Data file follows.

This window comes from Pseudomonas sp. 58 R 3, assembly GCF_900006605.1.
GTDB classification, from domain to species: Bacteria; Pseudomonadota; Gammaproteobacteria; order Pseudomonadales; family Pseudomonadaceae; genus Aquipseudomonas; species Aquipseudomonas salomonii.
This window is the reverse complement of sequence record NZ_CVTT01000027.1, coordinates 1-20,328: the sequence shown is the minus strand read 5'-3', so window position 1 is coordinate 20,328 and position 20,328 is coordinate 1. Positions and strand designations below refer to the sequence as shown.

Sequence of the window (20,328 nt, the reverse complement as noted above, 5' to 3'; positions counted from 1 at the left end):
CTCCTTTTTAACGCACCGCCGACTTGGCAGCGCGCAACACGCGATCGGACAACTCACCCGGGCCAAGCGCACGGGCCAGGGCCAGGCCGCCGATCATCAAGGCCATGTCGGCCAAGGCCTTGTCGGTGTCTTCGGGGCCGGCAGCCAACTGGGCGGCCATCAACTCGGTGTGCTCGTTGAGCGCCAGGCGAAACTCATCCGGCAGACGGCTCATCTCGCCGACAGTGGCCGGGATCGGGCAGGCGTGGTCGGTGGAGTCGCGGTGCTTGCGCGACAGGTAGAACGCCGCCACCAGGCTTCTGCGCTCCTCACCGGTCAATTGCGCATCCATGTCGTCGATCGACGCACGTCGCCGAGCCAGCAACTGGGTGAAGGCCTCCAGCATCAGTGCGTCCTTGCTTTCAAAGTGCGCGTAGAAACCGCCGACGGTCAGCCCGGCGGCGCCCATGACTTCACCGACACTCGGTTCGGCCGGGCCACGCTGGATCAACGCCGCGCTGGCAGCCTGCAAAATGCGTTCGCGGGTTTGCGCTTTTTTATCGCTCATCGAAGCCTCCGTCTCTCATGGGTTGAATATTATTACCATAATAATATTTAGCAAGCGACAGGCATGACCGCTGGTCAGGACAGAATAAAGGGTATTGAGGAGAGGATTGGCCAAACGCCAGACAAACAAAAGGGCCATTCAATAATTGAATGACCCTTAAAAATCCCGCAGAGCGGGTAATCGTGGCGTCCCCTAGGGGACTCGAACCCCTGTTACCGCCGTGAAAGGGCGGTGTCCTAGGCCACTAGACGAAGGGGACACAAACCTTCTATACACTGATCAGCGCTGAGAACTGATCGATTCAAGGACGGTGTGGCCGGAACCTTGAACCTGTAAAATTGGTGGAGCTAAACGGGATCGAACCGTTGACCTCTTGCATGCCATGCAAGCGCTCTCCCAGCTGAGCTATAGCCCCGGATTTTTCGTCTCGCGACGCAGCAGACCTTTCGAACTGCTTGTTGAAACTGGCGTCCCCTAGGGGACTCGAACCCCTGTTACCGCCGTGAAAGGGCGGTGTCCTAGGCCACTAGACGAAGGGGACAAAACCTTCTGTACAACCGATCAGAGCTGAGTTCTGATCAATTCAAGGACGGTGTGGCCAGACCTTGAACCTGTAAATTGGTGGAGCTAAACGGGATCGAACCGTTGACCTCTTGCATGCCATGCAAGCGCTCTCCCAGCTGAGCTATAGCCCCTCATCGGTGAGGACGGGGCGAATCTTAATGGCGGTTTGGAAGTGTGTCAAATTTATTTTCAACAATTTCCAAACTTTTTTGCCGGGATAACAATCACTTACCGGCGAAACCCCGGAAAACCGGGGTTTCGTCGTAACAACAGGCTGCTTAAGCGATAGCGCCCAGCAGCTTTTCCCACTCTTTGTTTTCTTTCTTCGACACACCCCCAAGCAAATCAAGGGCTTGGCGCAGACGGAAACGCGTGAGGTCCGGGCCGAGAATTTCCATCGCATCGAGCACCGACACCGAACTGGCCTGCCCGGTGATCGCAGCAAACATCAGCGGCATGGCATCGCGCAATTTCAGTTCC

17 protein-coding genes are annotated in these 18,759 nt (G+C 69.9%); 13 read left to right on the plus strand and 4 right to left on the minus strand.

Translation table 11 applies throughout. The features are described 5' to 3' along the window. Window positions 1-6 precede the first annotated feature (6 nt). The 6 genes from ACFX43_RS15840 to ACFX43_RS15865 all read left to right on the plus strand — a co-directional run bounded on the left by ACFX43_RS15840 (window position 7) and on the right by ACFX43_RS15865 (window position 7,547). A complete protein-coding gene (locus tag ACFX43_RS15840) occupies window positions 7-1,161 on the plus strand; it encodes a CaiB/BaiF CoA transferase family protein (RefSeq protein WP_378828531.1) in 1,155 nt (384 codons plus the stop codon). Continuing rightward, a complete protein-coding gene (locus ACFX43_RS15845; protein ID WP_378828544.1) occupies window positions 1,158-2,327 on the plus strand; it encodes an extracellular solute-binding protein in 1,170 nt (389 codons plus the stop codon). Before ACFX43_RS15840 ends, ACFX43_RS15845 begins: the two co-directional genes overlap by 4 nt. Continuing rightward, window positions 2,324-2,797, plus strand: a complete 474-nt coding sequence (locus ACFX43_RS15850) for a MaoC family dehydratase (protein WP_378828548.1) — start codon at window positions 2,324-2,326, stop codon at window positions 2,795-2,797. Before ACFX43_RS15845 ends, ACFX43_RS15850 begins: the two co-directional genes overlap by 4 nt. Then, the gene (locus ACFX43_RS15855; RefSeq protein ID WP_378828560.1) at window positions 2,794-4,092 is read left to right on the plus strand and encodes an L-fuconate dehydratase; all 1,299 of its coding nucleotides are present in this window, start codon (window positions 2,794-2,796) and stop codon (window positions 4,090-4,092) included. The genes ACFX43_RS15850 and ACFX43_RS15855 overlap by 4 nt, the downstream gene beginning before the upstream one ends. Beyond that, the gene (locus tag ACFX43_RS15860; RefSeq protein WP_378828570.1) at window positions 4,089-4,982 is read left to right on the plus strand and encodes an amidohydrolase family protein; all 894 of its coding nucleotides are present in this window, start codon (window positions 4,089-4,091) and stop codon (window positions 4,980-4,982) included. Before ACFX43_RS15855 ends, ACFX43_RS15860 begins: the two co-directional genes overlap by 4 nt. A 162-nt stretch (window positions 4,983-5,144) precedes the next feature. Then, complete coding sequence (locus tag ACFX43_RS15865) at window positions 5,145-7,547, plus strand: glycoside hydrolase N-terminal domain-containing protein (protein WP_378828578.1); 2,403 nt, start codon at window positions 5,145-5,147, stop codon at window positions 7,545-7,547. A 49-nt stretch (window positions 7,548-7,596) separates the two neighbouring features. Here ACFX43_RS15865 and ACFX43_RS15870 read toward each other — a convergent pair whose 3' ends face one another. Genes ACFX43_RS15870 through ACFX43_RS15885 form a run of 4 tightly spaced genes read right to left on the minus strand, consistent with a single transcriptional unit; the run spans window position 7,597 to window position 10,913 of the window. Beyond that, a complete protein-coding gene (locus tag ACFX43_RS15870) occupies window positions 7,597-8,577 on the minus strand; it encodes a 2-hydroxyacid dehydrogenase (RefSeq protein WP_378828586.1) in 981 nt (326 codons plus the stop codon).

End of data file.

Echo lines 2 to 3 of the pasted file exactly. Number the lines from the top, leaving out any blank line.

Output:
GTDB classification, from domain to species: Bacteria; Pseudomonadota; Gammaproteobacteria; order Pseudomonadales; family Pseudomonadaceae; genus Aquipseudomonas; species Aquipseudomonas salomonii.
This window is the reverse complement of sequence record NZ_CVTT01000027.1, coordinates 1-20,328: the sequence shown is the minus strand read 5'-3', so window position 1 is coordinate 20,328 and position 20,328 is coordinate 1. Positions and strand designations below refer to the sequence as shown.